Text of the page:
until after the house had declined in status. At demolition
in 1974 the W. front and the stair hall were preserved for
incorporation with modern buildings.
The northern doorway in the six-bay W. front (Plate
101) opened into a passage which led to the stair hall
through a doorway below the N.W. quarter-landing of
the staircase. Another doorway further S., which led
from the stair hall to the shop, may originally have communicated with a vestibule centrally placed in the W.
range. The preserved staircase has carved and inlaid stepspandrels, column-shaped newel posts and balusters, and
marquetry enrichment in the quarter-landings. The N.
window has glass mainly of the late 19th century, but
including the arms of Walmsley, perhaps a reset 16th-century fragment; a 19th-century inscription commemorates Maude Walmsley, 1591. The staircase ceiling has
18th-century enrichment. The doorway from the stair
hall to the first-floor drawing room has fluted pilasters
and an entablature with a segmental broken pediment.
The demolished drawing room chimneypiece was
flanked by tall wooden pilasters with carved capitals;
the overmantel had carved foliage surrounding an
acanthus bracket (Plate 95). The ceiling had a heavily
moulded cornice and panelled enrichment.
(133) No. 20 Queen Street
Two first-floor rooms on the N. of the courtyard
were lined with pine panelling in two heights, with
moulded cornices, fielded panels and moulded dadorails. A fireplace surround had a pulvinated entablature
with laurel leaf enrichment.
A building of 1879 on the corner tenement adjoining monument (133) was largely demolished in 1975,
but its N. and W. fronts were preserved. In 1409 the
tenement, a burgage plot called Grandonescorner, was
sold by John Grandon to Thomas Bover, draper. (fn. 25) In
the 17th century the Three Lions Inn, a corporation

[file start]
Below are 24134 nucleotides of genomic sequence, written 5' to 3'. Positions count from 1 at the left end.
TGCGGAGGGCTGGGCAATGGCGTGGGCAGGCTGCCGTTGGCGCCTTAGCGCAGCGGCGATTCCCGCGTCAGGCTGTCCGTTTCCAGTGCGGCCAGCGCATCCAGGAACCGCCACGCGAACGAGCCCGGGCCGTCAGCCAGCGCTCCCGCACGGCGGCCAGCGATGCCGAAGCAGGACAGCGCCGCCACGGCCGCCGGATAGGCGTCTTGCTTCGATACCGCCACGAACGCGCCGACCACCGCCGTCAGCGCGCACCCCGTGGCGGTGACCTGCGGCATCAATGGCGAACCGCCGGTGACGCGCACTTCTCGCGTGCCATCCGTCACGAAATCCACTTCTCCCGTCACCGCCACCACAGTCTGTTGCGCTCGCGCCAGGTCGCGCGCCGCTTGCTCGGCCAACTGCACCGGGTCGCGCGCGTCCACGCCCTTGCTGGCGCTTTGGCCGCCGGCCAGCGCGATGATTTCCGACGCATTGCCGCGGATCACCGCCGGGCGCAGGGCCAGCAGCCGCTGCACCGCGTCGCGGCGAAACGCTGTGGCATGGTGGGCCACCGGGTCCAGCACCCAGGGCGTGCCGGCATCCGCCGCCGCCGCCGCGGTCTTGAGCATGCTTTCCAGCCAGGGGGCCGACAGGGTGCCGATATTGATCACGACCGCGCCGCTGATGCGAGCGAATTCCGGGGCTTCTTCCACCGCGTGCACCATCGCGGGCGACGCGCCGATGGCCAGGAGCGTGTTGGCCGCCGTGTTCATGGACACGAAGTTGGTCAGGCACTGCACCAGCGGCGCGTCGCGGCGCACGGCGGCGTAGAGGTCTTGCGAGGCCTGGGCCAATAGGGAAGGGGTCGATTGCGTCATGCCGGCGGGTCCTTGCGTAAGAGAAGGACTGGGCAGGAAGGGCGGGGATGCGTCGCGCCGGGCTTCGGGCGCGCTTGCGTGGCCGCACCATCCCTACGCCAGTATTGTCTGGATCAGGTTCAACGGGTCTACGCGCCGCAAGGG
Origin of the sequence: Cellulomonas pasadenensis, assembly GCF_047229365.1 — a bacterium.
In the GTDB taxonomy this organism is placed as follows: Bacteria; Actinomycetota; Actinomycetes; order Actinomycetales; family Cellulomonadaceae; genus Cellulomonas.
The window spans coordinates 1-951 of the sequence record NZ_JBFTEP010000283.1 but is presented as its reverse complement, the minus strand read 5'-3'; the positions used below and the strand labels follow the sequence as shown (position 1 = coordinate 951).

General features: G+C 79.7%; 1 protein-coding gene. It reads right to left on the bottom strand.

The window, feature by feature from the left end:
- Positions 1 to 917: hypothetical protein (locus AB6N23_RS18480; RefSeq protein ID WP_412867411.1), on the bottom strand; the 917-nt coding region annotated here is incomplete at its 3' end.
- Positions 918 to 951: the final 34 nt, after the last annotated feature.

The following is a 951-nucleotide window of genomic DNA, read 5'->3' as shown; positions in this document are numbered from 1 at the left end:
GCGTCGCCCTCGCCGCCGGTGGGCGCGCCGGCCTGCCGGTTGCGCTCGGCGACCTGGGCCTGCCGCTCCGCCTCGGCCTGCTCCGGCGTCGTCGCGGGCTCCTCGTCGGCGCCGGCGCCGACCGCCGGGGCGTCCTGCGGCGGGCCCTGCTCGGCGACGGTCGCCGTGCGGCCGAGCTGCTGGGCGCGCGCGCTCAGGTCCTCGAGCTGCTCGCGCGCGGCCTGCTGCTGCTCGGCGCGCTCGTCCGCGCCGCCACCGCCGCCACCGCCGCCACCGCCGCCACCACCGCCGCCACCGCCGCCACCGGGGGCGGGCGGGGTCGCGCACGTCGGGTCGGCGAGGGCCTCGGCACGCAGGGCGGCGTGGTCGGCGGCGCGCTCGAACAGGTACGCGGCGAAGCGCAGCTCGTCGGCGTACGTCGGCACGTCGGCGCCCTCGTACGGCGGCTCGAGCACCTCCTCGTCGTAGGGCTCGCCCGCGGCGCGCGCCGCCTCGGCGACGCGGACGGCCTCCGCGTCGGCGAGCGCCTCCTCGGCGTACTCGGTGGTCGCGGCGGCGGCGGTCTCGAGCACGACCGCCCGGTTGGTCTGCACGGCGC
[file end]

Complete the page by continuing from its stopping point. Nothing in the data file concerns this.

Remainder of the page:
property, occupied the site. For a description of 1716,
see Sar. Corp. MS., 0/117/4, f. 64. In 1879 Pinkney's
Bank was built to designs by H. Hall, some rooms
being fitted with 17th-century woodwork brought
from elsewhere. (fn. 26)
(134) Building, Nos. 6 and 8 Winchester Street,
recently demolished, was of two storeys with brick walls
and a tiled roof. It was built in the late 18th or early
19th century. The lower storey contained shops and had
no notable features. In the upper storey the N. front had
eight plain sashed windows and a moulded eaves cove.
Inside, the stairs and fireplaces were of the 19th century.
(135) Houses, two adjacent, Nos. 14 and 16 Winchester Street, are each three-storeyed with brick walls
and slate-covered roofs. They were built during the first
half of the 19th century.
(136) Houses, two adjacent, Nos. 15 and 17 Milford
Street, now combined, are two-storeyed with attics and
have slate-hung timber-framed walls and tile-covered
roofs; they are of 16th-century origin, but much altered.
Inside, some original beams are seen; a first-floor room
in the E. house has an original doorway with chamfered
jambs. No doubt the roofs were formerly gabled on the
S., but the upper part of each gable is now hipped; they
have collared tie-beam trusses with queen-struts or
lower angle braces, and clasped purlins.
(137) House, No. 13 Milford Street, of three storeys
with timber-framed walls hung with mathematical tiles
and with a tiled roof, is of the late 18th or early 19th
(138) House, No. 11 Milford Street, of three storeys
with brick walls with cement quoins and with a tiled
roof, is of the early 18th century. In the S. front, above
a modern shop window, the second storey has a Palladian
window and the third storey has a sashed window of
(139) Cathedral Hotel, of four storeys with brick
walls and tiled roofs, is mainly of the 19th century and
later, but it incorporates a nucleus dating from the
second half of the 18th century. In the S. front the five
middle bays of the three lower storeys are original.
Inside, some ground-floor rooms have original wooden
dados with fielded panels. The oak staircase (Plate 89) is
original. Two first-floor rooms are lined with fielded
panelling in two heights, with moulded skirtings, dadorails and cornices. Old photographs (Lov. Cn. 145, 152)
show the S. front before the fourth storey was added.